6 Knowledgeable Things about Adam Hochschild’s “King Leopold’s Ghost”

King Leopold’s Ghost

by Adam Hochschild

Nikki’s Rating: 6 out of 10

Summary: A meticulously researched book focused on the exploitation of the Congo by King Leopold. A detailed account of key players and how abuse and slavery were able to continue for years with the world none the wiser. An honest, disturbing look at how colonialism continues to negatively impact the world today.

6 Knowledgeable Things about Adam Hochschild’s “King Leopold’s Ghost”

(May Contain Spoilers)

1. Educational

This book was a huge eye-opener. Nowhere in any formal education was there mention of the massacre that happened in the Congo, or anywhere else in Africa, due to colonialism. As in everywhere else in history, the victors write the history books and conveniently omit any negative images of themselves.

2. Citing Sources

Hochschild did his research diligently. His pages of notes and bibliography provide ample evidence and support of his narrative of what happened in the Congo under King Leopold’s rule.

3. Characters

In “King Leopold’s Ghost,” Hochschild does an amazing job of bringing his historical characters to life. He includes key life events to help readers understand their motivations and values that may have impacted their decisions. However, there is a lack of African voices and Hochschild makes note of this and gives valid reasons why this is so.

4. The Atrocities

While not giving traumatizing details, Hochschild clearly paints a picture of the horror many Congolese people experienced at the hands of their European suppressors. From forced slavery in terrible conditions to being used as target practice, King Leopold encouraged a holocaust in the name of greed.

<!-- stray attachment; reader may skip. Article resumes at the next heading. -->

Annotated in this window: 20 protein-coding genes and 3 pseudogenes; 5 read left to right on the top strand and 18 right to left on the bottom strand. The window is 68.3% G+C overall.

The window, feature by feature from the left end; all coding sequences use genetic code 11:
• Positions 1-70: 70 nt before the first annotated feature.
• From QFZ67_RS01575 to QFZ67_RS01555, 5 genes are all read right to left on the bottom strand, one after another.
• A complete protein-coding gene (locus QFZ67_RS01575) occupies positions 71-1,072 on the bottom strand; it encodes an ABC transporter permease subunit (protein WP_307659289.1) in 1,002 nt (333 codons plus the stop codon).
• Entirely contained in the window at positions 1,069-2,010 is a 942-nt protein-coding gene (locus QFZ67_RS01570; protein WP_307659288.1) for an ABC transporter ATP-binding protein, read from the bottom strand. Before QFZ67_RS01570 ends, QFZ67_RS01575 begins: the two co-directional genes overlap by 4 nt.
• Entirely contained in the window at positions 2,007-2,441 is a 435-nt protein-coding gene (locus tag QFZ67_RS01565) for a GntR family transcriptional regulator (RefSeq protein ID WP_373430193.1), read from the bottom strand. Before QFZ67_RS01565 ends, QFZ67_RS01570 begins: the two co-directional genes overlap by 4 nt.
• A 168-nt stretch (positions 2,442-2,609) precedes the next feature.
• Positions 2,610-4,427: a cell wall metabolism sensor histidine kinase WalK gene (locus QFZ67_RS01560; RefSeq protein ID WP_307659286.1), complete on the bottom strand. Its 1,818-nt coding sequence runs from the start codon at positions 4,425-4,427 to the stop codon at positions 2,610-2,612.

5. Silence

“King Leopold’s Ghost” includes an explanation of how these atrocities were not made public and how King Leopold was able to manipulate others in power and the media to keep the silence of the massacre that was occurring.

6. Impact

One of the strongest points Hochschild presents in “King Leopold’s Ghost” is how colonialism continues to have an impact in the Congo today. Due to American and European investments, these governments continue interfering with democracy in the Congo going so far as in 1961, providing the means to assassinate Lumumba, an elected prime minister.

What are your favorite things about “King Leopold’s Ghost”?


As always, thank you for reading. I would love to hear from you so feel free to contact me or comment below. If you would like to support this blog and/or my paintings please become my patron.

Be Authentic. Be Unique. Be You.

10 Paramount Things about Nancy Verrier’s “The Primal Wound”

The Primal Wound: Understanding the Adopted Child

by Nancy Verrier

Nikki’s Rating: 10 out of 10

Summary: A book meant for anyone involved in adoption, “The Primal Wound” explores the trauma that all adoptees experience through the process of adoption. With emphasize on the adoptee’s experience, Verrier provides information on how best adoptive parents, biological parents, and the adult adoptee can help themselves and heal from this trauma.